Thursday 7 March 2013



Winnie Monks has never forgotten - or forgiven - the death of a young agent on her team at the hands of a former Russian Army Major turned gangster. Now, years later, she hears the Major is travelling to a villa on the Costa del Sol and she asks permission to send in a surveillance unit.

They find an empty property near the Major's. The Villa Paraiso. It's perfect to spy from - and as a base for Winnie's darker, less official, plans.

But it turns out that the property isn't deserted. The owners have invited a young British couple to 'house sit' while they are away.

For Jonno and Posie, just embarking on a relationship, this is supposed to be a carefree break in the sun. But when the Secret Service team arrives in paradise, everything changes.

I picked up my first Seymour book last year, which was his debut novel, Harry’s Game – first published in 1975. Enjoyable it was too with a four star rating on the Keane scoreboard.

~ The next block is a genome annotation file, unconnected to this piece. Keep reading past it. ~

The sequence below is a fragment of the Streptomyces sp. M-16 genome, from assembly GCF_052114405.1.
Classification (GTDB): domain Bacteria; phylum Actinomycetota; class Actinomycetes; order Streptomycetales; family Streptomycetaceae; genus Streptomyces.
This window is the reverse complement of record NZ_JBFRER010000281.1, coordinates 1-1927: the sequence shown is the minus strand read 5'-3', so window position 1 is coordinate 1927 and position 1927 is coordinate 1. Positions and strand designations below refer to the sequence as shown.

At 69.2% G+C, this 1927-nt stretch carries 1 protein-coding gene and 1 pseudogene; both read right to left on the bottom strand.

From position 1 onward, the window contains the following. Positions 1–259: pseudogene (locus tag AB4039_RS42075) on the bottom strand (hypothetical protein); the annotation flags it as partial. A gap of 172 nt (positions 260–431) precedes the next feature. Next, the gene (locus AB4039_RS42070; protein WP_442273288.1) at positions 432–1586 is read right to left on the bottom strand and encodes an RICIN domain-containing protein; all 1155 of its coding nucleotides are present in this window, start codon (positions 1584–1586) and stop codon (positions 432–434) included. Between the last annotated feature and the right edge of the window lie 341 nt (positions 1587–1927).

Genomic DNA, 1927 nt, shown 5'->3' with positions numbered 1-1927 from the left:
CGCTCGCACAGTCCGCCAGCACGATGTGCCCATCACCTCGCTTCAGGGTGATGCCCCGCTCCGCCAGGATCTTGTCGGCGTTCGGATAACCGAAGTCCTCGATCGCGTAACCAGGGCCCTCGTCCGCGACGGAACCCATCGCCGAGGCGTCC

The Outsiders is his 29th book and was released last year.

This time around the story was a bit more complex with various players in separate strands of the British intelligence services, along with European equivalents, several Russian groups – both operating on the far side of legality, a couple of low-life Costa criminals and an unwitting couple of holidaymakers-cum-house sitters.

 Seymour’s depiction of the Costa del Sol and its changing landscape both physically and ethnically with the influx of Eastern European mafia and money, and the local authorities tolerance/indifference to it in these cash straightened times was eye-opening and disturbing. Whilst his book is fiction, I would have to believe that the author’s research would in fact support these illustrations as having some factual standing. Maybe I don’t get too much European news, living as I do in my cave in Leighton Buzzard, but I was wholly unaware of this development, or maybe it just hadn’t registered.

Seymour also reminds us that the good guys don’t always dress in white, blurring lines of both legality and morality in the interests of a result.  Does the end always justify the means, or do we play by the rules?  

Interesting characters, decent storyline, compelling situations racked with tension, mainly delivered at pace and with an ending that remains in doubt until the last (nearly).

Very enjoyable and a great way to start my new reading month. I just need to read more of the 27 books that sit in the middle.   

4 from 5

Borrowed from Leighton Buzzard library

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